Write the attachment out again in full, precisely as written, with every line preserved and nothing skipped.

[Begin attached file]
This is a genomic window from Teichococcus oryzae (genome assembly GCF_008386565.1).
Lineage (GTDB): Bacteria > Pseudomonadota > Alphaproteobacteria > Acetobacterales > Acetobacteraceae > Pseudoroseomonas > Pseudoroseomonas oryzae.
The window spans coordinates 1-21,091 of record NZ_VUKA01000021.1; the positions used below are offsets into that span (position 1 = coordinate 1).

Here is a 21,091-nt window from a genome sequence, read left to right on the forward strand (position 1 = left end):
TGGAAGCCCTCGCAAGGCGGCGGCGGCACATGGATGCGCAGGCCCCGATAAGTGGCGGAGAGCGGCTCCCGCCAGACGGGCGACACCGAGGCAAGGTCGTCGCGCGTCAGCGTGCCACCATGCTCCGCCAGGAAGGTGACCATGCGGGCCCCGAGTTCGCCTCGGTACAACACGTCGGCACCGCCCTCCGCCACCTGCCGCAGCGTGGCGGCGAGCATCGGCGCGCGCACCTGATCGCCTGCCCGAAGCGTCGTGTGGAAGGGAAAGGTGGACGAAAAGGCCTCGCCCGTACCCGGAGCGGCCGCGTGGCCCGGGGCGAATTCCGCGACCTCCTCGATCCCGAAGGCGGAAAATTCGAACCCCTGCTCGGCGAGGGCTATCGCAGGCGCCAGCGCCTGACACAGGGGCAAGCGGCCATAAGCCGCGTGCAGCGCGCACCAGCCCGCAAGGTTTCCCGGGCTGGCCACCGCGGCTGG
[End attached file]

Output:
This is a genomic window from Teichococcus oryzae (genome assembly GCF_008386565.1).
Lineage (GTDB): Bacteria > Pseudomonadota > Alphaproteobacteria > Acetobacterales > Acetobacteraceae > Pseudoroseomonas > Pseudoroseomonas oryzae.
The window spans coordinates 1-21,091 of record NZ_VUKA01000021.1; the positions used below are offsets into that span (position 1 = coordinate 1).

Here is a 21,091-nt window from a genome sequence, read left to right on the forward strand (position 1 = left end):
TGGAAGCCCTCGCAAGGCGGCGGCGGCACATGGATGCGCAGGCCCCGATAAGTGGCGGAGAGCGGCTCCCGCCAGACGGGCGACACCGAGGCAAGGTCGTCGCGCGTCAGCGTGCCACCATGCTCCGCCAGGAAGGTGACCATGCGGGCCCCGAGTTCGCCTCGGTACAACACGTCGGCACCGCCCTCCGCCACCTGCCGCAGCGTGGCGGCGAGCATCGGCGCGCGCACCTGATCGCCTGCCCGAAGCGTCGTGTGGAAGGGAAAGGTGGACGAAAAGGCCTCGCCCGTACCCGGAGCGGCCGCGTGGCCCGGGGCGAATTCCGCGACCTCCTCGATCCCGAAGGCGGAAAATTCGAACCCCTGCTCGGCGAGGGCTATCGCAGGCGCCAGCGCCTGACACAGGGGCAAGCGGCCATAAGCCGCGTGCAGCGCGCACCAGCCCGCAAGGTTTCCCGGGCTGGCCACCGCGGCTGG